One of the most challenging things to do as an entrepreneur is to develop your pricing, particularly if you are in the service business. Because most of us struggle with valuing our products and services, and when starting out, we just want to get new clients, so our tendency is to establish pricing that is too low.
I spoke this week with a very talented events planner who shared with me a great story about how she learned her prices were way too low. She had been hired by a bride to help her plan her wedding. In the process, the bride shared a Google Doc with her not realizing that on the document were the bride’s notes pertaining to other wedding planners she had spoken with before she hired her current events planner.
The events planner told me, she could clearly see that her prices were “way lower than everyone else on the document”. The bride had also made other comments next to several of the other events planners she spoke with such as, “never called me back”, “didn’t like her attitude”, and next to the event planner she hired, she wrote, “loved her energy, really nice”.
The very talented (and very smart!) events planner immediately raised her prices!
So here’s three signs you need to raise your prices.
1-Raise them right now-because I guarantee they are either too low or on the low side. Every time I work with a new client-the first thing I do is raise their prices. It’s hard and they rarely want to do it-but one, it gives them renewed confidence and two, they ALWAYS get more clients-so without reading number two and three below-raise your prices!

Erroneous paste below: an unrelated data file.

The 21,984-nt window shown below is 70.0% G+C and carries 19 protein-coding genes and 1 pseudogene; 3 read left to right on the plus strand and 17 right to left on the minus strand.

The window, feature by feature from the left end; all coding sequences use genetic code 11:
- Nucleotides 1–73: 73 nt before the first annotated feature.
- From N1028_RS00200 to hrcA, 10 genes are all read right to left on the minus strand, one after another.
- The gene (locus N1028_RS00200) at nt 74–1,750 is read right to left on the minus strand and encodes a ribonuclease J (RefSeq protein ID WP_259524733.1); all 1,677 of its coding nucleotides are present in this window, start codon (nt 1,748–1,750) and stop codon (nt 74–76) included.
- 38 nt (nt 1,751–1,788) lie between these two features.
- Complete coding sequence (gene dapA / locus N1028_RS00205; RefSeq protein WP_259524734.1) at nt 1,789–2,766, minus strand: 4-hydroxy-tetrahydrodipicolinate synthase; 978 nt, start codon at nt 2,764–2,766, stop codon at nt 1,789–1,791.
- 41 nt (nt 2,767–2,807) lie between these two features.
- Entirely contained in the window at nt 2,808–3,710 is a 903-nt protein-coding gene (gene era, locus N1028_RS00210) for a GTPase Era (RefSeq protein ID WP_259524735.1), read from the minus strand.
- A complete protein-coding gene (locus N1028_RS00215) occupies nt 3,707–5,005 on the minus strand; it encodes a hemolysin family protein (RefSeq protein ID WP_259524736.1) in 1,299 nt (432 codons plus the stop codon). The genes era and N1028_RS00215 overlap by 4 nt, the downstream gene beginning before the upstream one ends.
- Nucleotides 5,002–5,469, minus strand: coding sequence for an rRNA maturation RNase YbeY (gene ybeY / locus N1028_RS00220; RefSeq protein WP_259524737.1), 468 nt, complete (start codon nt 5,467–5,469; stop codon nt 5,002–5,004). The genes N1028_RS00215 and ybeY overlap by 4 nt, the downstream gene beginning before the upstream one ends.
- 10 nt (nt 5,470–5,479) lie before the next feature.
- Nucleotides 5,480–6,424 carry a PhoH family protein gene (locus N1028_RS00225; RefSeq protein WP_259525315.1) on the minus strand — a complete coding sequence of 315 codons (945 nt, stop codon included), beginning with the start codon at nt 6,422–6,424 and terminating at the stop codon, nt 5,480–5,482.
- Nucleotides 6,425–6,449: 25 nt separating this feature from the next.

2-You’re starting to resent doing the work for your current prices. Whether you know where you stack up with your competitor’s pricing or not, there comes a time in our businesses where we start feeling resentful that we’re not making enough money for our time. I have seen this over and over with my clients-it’s some kind of intuitive sense that it’s time to tweak their rates again.
3-Your practice or business is full. Whether it’s a program you offer, or you’re in a service-based business, when you’re full-it’s time to raise your rates.
Just to clarify, it probably isn’t a good idea to raise your prices on current customers and clients. I’m not saying don’t ever do this, but if you’ve been in business 3-5 years, you have probably tweaked and changed your rates frequently over the time you’ve been in business, and you don’t want to always pass along those price increases to the clients who’ve been with you from the beginning. At some point, you may have to give a price increase to your long-term customers, just not every time you raise your rates.
So, take a look at your pricing-does it make sense? What’s it based on? An hourly rate? Is there logic behind it? Do you feel good about it? Do you feel valued from it?
Remember, you can always test it along the way, before you make a wholesale change, but reviewing your pricing every 6-12 months is a very worthwhile, and lucrative exercise.
|Mandy works with talented, high energy self employed professionals and very small businesses who struggle to market their business effectively, stretch their capacity and play a bigger game. Mandy’s client’s receive proven, specific information on what they need to do to get more clients and grow their business. As a result, those who coach with Mandy increase their business, get more clients and make more money, faster and easier than they ever would have on their own. Sign up for her free Cd “7 Productivity Secrets of Successful Entrepreneurs” right down below.|